What's notable about the meta-blog superhero send-up is that it happened entirely through word-of-mouth. Writer and director Whedon launched the "Dr. Horrible" project -- somewhat of a resurrection effort on his part -- for free, relying on the success of other viral internet phenomena to carry the 40-minute video to cult status.
WHAT WORKED: Whedon, of "Buffy the Vampire Slayer" fame, released the "Dr. Horrible" effort amid a flurry of bigger superhero flicks with more gravitas, and cast Neil Patrick Harris, himself a rising cult figure for his work in the "Harold and Kumar" films and as a lovable chauvinist on CBS's hit "How I Met Your Mother," in the titular role.
And he chose the right medium, too: The average internet user in the U.S. reportedly watched 228 minutes of online video content a month, according to ComScore.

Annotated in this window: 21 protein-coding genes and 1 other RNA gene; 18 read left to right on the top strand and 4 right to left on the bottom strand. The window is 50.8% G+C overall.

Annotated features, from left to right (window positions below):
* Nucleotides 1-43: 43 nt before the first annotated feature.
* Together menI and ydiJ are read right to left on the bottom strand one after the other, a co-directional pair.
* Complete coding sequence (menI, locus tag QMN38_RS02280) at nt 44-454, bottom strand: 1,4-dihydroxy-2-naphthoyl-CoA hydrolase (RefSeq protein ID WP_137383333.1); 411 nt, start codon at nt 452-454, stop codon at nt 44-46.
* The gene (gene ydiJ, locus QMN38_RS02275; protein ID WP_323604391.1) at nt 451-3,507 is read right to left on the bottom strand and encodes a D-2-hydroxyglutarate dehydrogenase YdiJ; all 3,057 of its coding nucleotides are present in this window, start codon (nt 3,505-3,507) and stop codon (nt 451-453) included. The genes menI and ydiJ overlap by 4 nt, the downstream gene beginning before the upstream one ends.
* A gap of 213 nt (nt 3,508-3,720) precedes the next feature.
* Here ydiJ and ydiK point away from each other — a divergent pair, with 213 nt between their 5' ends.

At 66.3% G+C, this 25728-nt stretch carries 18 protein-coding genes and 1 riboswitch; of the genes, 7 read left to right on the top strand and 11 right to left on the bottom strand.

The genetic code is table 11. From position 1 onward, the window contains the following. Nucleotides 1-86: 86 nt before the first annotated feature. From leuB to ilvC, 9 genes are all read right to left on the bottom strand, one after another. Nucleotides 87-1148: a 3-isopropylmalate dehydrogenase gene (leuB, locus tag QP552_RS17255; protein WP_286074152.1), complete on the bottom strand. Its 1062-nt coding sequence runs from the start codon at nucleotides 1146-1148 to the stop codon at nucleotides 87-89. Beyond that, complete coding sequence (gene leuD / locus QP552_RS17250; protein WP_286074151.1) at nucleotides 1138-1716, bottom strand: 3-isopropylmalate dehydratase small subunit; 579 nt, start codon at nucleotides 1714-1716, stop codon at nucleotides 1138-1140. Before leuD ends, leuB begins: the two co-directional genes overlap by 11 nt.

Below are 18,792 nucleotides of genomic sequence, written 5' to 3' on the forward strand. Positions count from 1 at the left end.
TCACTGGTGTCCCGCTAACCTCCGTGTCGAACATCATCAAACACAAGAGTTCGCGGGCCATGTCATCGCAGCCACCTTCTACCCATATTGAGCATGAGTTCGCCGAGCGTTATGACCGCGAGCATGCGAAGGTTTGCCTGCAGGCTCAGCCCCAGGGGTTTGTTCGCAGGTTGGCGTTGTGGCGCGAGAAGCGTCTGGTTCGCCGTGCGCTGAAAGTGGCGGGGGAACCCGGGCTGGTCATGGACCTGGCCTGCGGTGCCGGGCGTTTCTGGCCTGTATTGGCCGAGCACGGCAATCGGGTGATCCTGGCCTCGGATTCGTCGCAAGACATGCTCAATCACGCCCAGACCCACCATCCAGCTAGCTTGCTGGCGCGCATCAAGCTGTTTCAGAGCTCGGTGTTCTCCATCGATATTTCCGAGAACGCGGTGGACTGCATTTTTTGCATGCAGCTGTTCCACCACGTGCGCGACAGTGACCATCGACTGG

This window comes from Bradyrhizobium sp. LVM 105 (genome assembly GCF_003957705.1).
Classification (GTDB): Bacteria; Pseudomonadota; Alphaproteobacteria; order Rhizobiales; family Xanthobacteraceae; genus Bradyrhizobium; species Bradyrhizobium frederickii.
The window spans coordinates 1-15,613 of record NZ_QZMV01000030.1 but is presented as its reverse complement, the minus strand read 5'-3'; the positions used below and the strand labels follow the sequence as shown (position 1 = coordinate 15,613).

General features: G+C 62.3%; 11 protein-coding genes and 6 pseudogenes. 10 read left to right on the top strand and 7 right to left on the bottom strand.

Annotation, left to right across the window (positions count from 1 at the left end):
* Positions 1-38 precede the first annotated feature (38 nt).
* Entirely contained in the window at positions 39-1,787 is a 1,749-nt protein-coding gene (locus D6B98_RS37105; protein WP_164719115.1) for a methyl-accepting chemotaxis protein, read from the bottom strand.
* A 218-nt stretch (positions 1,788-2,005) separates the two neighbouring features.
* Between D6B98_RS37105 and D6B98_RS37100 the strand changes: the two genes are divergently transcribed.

The show, which Whedon says was born out of frustration during the writers strike earlier this year, was shot over seven days in high-definition for less than six figures, and revolves around Harris' likable super villain as he video blogs his attempts to wreak mayhem and achieve mainstream success.
THE OUTCOME: Whedon's "master plan," as he documents in an open letter to viewers, was to "change the face of show business as we know it," making it more like "show friends."
Of course, his real plan was to make "Dr. Horrible" available for download, which it now is for $1.99 on iTunes, and he hopes "people will embrace [the musical] instead of getting all pirate-y." Embrace they have: It's already the No. 1 TV series on iTunes, despite its failing to actually be a part of that category.